Just to Hear You Breathing

To have head
tucked into crook of your collarbone,
my nose pressed to your neck,
to nestle in,
to be held close—
again.

To hear:
‘I love you’,
once more.

To wait
until the next time.
To trust
this one won’t end.

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Sap and Syrup

I once wrote a poem
about how I wanted to hold hands
with a boy whose hands were colder than mine.

And I once wrote a poem
about being curled up on my bed
with someone who stared into my eyes
like he had never seen the color green before;
whose laugh I can still pick out,
with music blasting and crowds of people.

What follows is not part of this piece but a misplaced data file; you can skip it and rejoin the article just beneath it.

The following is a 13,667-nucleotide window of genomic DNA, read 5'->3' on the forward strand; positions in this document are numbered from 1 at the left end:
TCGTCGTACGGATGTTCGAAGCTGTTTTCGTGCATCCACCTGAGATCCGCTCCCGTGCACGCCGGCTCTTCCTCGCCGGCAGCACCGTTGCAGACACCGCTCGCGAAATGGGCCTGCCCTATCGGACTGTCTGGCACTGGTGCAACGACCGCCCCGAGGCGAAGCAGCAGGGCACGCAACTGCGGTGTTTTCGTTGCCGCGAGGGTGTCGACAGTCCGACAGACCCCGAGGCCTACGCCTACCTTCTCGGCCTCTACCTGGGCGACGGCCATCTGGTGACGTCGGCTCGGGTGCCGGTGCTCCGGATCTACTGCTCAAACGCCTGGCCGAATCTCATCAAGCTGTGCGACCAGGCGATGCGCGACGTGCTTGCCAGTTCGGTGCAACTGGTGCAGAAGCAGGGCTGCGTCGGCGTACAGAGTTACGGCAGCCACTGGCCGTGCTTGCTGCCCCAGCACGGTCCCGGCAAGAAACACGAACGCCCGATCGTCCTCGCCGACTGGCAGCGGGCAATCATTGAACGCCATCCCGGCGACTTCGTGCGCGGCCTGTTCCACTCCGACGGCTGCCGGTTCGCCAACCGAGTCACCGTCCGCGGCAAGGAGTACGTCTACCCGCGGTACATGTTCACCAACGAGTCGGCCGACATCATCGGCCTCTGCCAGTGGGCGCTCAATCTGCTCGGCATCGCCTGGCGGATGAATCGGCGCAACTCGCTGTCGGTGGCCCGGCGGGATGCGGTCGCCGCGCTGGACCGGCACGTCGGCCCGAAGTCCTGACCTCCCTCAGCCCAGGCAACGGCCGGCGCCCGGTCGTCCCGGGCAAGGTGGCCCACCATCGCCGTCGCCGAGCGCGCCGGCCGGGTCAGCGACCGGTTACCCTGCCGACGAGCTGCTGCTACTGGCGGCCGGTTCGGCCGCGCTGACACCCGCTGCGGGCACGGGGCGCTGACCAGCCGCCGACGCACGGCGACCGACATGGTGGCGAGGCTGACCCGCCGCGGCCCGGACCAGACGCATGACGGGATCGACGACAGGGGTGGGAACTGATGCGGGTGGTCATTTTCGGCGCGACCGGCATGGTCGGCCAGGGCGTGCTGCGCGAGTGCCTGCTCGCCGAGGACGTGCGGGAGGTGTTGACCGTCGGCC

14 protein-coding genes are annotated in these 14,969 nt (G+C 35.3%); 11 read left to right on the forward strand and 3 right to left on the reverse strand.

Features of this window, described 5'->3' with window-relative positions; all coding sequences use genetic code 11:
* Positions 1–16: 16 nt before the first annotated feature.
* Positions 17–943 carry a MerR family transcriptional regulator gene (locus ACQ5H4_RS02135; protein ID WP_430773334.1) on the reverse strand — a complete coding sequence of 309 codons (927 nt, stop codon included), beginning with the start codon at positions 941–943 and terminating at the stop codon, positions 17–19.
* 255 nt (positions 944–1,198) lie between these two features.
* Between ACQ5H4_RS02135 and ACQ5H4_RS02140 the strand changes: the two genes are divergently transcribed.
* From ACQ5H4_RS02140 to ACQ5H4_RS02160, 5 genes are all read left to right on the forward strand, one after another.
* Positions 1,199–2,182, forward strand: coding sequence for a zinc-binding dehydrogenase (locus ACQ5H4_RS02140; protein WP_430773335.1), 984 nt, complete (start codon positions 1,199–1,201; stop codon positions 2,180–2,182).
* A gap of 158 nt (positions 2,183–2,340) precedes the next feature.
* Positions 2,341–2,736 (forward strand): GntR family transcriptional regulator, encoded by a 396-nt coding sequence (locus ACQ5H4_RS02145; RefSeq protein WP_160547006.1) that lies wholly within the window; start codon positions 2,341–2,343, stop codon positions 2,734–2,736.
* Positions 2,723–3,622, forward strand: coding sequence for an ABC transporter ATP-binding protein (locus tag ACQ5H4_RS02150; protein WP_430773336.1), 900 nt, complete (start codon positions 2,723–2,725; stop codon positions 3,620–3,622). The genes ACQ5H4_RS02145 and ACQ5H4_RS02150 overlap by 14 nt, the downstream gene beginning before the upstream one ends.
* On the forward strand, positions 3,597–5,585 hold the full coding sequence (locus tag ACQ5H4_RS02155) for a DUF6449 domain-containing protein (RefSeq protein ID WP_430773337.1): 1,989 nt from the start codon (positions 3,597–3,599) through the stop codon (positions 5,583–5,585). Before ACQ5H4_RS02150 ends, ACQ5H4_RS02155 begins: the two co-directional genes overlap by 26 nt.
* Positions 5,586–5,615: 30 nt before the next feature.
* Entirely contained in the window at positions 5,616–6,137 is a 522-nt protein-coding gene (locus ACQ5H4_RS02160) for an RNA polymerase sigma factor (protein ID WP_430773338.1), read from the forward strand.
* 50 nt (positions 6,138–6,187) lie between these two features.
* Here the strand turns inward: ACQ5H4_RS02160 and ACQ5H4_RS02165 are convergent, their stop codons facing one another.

I wrote several poems
about a boy who let me trace the scar
on his right hand over and over
and sang beautifully to whatever song came on 104.5
and changed the radio when I needed to hear “Clarity”
and made me hate it forever after.

And now I’m left writing sad songs,
and morbid poetry.
Domestic violence
and sexual assault in the work place.
I am left trying to impress people
I fangirl over.

And that is not expression.

I am left with erotica spilling from my lips
and onto keys
and names like soft spoken inkwells
because I’m too shy to do slam poetry,
with a confident voice.

But on days when it’s raining
know this:
That I will fit into the curve of your side
and we can watch whatever (even Friends)
and listen to whatever
(but please not rap)
and if you just run your fingers through my hair
or drape an arm over my side
that’s all I want,
that’s all I’ll write.

And maybe, for once, I’ll know what happiness tastes like
without writing about biting collarbones
and meshing flesh.